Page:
5. Billing for a high average number of hours of telehealth services per visit. The Telehealth Report notes that 86 providers billed, on average, more than two hours of telehealth services per visit, compared to a median of just 21 minutes per visit for all providers.[12]
  6. Billing for telehealth services for a high number of beneficiaries.The Telehealth Report also notes that 76 providers “billed for telehealth services for at least 2,000 beneficiaries” in the first year of the pandemic, compared to a median of 21 beneficiaries per year for all providers.[13] For example, “[o]ne of these providers billed for more than 27,400 beneficiaries—an average of 75 beneficiaries a day if the provider rendered services every single day for a year.”[14]
  7. Billing for telehealth services and then ordering medical equipment and supplies for the Medicare beneficiary. As the OIG explained, “[b]illing medical equipment and supplies for a high percentage of beneficiaries raises concern, as this practice has been linked to known fraud schemes,” including kickback schemes with suppliers[15]

Practical tips for proper telehealth billing

The HHS-OIG integrity measures and findings provide useful guidance for provider compliance, including the following:

  1. There is no reason for a provider to bill for a telehealth service and facility fee during the same patient encounter. The coincidence of such coding is an easily identifiable “red flag” that should be remedied promptly.
  2. As is the case with any billing (in the telehealth context or otherwise), providers and compliance officers should ensure submitted billing codes are supported by fulsome and accurate medical record documentation.
  3. Only a telehealth service should be billed for telehealth services (i.e., not an in-person visit).
  4. Medicare—whether fee-for-service, or a Medicare Advantage plan—should only be billed according to the beneficiary’s coverage.
  5. A provider should only bill for telehealth services to beneficiaries whom the provider treated or provided the required supervision.
  6. Any durable medical equipment (“DME”) and supplies prescribed for beneficiaries must be medically necessary and appropriate.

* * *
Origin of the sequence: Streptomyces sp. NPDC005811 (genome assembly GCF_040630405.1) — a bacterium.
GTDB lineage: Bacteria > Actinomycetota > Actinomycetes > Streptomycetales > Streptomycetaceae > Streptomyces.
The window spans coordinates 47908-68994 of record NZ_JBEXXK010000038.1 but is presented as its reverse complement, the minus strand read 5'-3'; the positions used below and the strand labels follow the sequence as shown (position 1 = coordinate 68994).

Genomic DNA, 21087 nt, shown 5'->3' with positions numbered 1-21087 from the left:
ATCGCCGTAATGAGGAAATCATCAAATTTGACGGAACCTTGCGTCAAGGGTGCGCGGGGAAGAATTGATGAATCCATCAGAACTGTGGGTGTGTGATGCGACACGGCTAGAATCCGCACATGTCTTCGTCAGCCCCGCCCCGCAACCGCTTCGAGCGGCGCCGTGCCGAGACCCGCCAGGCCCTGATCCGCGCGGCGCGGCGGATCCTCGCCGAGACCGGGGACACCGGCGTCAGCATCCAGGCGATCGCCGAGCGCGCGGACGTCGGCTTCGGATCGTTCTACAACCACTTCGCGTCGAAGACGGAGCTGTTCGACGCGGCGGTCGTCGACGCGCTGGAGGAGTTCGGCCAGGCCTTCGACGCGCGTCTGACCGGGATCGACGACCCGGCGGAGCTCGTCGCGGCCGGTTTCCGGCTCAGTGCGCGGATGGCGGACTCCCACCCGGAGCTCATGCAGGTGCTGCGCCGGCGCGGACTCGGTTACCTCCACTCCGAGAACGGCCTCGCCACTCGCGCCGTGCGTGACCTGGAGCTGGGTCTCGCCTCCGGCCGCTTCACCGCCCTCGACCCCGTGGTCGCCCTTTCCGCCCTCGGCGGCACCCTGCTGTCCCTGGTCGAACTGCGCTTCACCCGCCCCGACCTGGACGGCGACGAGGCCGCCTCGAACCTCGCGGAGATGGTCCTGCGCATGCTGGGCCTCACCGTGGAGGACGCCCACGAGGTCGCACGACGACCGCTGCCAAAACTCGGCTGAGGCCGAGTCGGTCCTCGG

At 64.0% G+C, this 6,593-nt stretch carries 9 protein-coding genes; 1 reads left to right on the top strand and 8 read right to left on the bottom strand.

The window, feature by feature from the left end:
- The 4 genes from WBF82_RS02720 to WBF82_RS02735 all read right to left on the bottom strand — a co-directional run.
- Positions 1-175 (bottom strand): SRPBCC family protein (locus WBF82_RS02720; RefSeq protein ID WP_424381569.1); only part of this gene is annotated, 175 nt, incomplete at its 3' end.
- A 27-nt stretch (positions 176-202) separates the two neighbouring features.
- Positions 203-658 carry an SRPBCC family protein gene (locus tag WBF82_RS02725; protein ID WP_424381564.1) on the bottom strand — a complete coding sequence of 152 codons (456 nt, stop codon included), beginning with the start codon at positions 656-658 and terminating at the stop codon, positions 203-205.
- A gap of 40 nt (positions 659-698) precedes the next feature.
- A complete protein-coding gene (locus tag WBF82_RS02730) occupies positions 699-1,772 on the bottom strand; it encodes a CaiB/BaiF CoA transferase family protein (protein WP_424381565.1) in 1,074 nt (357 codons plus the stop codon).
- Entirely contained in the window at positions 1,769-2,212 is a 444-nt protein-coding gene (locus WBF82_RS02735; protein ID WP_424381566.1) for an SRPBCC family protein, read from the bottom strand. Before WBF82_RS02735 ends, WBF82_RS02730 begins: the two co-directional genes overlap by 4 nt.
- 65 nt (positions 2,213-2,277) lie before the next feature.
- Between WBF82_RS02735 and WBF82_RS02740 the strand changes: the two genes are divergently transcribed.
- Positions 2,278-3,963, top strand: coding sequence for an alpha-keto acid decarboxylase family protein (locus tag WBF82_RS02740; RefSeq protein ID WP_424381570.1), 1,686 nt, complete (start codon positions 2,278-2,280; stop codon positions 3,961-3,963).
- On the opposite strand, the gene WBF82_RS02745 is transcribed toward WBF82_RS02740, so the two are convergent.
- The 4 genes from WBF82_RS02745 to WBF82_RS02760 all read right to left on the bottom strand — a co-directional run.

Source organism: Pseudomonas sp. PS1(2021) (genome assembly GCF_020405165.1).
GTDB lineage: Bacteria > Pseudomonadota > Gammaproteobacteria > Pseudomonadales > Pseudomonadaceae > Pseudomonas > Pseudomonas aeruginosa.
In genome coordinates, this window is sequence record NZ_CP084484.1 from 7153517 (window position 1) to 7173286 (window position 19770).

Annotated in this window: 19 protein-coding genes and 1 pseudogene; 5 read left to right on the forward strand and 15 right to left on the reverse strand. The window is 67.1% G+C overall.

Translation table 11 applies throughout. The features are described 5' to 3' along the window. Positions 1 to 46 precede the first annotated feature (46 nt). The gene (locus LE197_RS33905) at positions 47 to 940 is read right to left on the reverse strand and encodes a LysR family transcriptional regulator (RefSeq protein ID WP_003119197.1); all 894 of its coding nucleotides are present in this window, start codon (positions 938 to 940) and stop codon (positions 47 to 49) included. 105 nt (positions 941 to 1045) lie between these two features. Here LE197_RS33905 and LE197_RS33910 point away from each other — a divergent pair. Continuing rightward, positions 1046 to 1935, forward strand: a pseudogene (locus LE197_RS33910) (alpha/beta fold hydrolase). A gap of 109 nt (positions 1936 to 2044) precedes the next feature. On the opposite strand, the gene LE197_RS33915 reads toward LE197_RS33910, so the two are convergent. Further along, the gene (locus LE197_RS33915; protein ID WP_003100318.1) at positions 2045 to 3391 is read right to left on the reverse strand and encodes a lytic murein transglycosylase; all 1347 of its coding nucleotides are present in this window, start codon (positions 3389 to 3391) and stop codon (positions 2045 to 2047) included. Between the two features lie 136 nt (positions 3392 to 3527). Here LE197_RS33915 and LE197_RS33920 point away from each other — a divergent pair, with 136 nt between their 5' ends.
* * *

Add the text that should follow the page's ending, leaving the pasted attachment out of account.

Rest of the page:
7. It is incumbent upon every medical practice and hospital to ensure that each provider who engages in telehealth knows and follows state rules and third party payor requirements.

Potential changes in telehealth policies

As the pandemic becomes an endemic and as technology continues to improve, it is likely that patients and providers will demand that telehealth services remain an integral part of the health care delivery system. Meanwhile, federal and state governments and payors will continue to seek opportunities to control costs and ensure all telehealth services are medically necessary and well documented. The Telehealth Report provides important guardrails for providers to ensure the appropriateness of telehealth services and may also incentivize policymakers in the public and private sectors to implement additional protections with respect to telehealth services.

Saul Ewing’s health care and white collar defense lawyers are available to assist in addressing these and other reimbursement and compliance issues confronting providers, hospitals, and practices.

Bruce D. Armon, a Partner and Chair in the Healthcare Practice at Saul Ewing, counsels clients on how federal and state health care laws affect health care providers and businesses.

Justin C. Danilewitz, a Partner in the White Collar and Government Enforcement Practice at Saul Ewing, is a former Assistant U.S. Attorney who represents physicians and practice groups in government investigations.

Virginia E. Hansen is an Associate in the Litigation Department at Saul Ewing.

[1]See U.S. Department of Health and Human Services, Office of Inspector General, Data Brief:Medicare Telehealth Services During the First Year of the Pandemic: Program Integrity Risks, OEI-02-20-00720 (Sept. 2022) (hereafter, the “Telehealth Report”) at 1, available at

[2]See id.

[3]See id.

[4]See id. at 1-2.

[5] The Report notes that “[t]he vast majority (1,696) of the providers we identified had concerning billing on 1 of the 7 measures, while 18 providers had concerning billing on 2 measures. Each of these 1,714 providers warrant further scrutiny.”See id. at 5.Based upon our experience, the likelihood of the 18 providers receiving close attention by HHS-OIG is very high.

[6]Id. at 6.

[7]Id. at 7.


[9]Id. at 8.

[10]Id. at 9.



[13]Id. at 10.


[15]Id. at 11.